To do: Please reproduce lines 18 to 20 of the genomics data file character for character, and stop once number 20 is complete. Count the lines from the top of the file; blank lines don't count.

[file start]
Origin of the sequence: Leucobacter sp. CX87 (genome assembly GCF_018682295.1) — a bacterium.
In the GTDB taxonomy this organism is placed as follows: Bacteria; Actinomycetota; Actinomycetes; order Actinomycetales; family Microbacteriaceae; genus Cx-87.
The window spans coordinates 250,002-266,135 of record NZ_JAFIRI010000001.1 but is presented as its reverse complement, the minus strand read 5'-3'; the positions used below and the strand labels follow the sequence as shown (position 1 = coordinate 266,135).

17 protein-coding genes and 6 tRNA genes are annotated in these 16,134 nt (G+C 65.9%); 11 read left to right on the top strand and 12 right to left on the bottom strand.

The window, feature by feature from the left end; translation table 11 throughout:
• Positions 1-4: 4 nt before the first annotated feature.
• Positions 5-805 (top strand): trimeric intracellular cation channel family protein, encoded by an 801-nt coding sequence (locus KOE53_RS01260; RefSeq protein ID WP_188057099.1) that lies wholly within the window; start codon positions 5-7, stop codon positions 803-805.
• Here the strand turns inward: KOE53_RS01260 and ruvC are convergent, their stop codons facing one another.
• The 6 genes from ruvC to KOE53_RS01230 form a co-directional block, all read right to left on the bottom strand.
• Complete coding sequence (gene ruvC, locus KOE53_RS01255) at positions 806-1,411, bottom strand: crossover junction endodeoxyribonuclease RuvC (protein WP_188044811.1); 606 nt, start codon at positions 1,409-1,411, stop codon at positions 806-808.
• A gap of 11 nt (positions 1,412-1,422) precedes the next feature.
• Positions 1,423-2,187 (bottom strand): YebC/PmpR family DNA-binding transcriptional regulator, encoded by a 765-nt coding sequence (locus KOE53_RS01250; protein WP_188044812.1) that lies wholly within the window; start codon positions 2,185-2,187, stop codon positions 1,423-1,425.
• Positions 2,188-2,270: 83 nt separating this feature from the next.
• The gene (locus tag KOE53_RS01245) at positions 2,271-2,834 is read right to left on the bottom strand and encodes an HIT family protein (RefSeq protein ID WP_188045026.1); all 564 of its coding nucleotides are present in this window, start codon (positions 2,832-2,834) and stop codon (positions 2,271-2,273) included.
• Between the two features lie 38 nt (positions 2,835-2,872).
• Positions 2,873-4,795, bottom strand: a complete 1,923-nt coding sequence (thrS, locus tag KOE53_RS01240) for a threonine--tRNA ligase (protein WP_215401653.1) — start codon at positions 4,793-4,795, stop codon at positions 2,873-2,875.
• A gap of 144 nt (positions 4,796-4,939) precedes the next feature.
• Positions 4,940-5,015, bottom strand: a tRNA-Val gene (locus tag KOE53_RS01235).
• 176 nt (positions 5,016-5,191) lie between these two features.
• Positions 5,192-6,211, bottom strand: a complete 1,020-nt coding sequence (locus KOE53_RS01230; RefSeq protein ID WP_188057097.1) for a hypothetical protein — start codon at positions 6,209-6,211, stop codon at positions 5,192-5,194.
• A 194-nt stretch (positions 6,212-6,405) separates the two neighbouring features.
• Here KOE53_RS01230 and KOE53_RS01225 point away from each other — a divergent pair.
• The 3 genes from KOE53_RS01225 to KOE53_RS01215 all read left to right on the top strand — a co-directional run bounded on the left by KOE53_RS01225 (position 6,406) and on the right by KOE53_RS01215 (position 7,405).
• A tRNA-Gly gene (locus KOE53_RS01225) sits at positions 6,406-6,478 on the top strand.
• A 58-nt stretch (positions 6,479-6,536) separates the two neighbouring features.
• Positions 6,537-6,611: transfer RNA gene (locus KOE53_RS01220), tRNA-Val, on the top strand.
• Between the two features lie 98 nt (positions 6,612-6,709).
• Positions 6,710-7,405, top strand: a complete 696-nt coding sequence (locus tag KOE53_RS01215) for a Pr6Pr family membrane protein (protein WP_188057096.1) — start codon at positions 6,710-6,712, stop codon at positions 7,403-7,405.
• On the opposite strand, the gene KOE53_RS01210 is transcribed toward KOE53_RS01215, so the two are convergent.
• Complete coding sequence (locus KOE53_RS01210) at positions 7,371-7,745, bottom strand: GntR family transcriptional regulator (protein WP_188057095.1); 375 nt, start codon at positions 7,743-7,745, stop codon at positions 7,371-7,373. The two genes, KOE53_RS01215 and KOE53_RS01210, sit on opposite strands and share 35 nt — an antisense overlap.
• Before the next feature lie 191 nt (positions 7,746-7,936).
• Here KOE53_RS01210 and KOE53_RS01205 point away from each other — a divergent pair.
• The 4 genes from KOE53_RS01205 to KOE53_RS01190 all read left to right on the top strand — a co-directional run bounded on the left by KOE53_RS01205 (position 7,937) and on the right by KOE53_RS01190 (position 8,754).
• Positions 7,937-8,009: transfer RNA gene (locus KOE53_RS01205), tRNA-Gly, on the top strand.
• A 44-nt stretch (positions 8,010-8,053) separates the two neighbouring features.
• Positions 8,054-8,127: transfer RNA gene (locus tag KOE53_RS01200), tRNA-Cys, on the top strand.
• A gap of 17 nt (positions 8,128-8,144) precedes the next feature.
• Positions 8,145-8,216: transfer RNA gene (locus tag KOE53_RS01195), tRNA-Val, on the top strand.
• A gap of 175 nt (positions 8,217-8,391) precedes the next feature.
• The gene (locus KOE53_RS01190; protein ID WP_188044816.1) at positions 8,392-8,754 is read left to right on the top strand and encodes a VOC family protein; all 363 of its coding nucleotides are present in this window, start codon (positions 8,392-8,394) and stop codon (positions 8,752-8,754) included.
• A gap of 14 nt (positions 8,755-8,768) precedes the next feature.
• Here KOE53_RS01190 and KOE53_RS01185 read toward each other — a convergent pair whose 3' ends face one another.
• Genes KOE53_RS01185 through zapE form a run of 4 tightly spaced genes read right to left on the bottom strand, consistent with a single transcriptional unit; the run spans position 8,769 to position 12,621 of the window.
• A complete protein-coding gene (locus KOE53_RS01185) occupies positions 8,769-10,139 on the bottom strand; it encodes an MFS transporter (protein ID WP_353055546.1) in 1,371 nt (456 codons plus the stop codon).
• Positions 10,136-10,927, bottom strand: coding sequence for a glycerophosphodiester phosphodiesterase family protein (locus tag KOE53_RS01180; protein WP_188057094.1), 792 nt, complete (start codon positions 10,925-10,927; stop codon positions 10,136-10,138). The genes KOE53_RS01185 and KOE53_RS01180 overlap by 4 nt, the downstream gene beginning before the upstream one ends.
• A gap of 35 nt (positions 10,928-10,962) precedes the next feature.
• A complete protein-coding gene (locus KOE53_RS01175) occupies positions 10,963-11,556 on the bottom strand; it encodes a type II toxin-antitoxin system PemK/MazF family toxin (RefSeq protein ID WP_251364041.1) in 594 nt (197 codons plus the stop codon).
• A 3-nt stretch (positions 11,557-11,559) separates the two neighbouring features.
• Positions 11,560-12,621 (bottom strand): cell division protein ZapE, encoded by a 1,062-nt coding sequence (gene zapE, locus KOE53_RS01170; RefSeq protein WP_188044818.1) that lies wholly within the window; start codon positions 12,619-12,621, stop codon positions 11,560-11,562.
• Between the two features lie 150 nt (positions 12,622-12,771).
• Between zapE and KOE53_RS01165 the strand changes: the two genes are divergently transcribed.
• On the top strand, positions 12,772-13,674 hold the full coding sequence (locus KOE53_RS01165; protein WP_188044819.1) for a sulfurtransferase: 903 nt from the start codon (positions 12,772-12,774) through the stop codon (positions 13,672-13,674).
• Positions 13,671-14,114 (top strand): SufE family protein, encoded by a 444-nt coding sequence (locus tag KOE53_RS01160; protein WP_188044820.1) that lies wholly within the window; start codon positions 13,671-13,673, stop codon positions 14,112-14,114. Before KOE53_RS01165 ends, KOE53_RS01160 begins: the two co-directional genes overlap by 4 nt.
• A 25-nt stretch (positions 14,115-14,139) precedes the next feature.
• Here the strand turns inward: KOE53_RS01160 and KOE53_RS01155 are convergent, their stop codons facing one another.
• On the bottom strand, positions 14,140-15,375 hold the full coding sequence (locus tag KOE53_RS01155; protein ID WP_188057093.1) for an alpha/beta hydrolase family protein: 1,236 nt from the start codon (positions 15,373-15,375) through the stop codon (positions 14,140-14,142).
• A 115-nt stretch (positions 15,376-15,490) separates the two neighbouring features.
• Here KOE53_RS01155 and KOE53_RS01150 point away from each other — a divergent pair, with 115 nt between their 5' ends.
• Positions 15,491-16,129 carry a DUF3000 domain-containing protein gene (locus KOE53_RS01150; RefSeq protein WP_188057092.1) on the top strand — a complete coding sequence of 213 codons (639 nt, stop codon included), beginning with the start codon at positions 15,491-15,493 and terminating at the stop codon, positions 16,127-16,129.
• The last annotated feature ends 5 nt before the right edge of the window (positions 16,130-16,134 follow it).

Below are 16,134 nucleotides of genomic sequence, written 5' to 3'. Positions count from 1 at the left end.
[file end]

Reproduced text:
• Positions 4,940-5,015, bottom strand: a tRNA-Val gene (locus tag KOE53_RS01235).
• 176 nt (positions 5,016-5,191) lie between these two features.
• Positions 5,192-6,211, bottom strand: a complete 1,020-nt coding sequence (locus KOE53_RS01230; RefSeq protein ID WP_188057097.1) for a hypothetical protein — start codon at positions 6,209-6,211, stop codon at positions 5,192-5,194.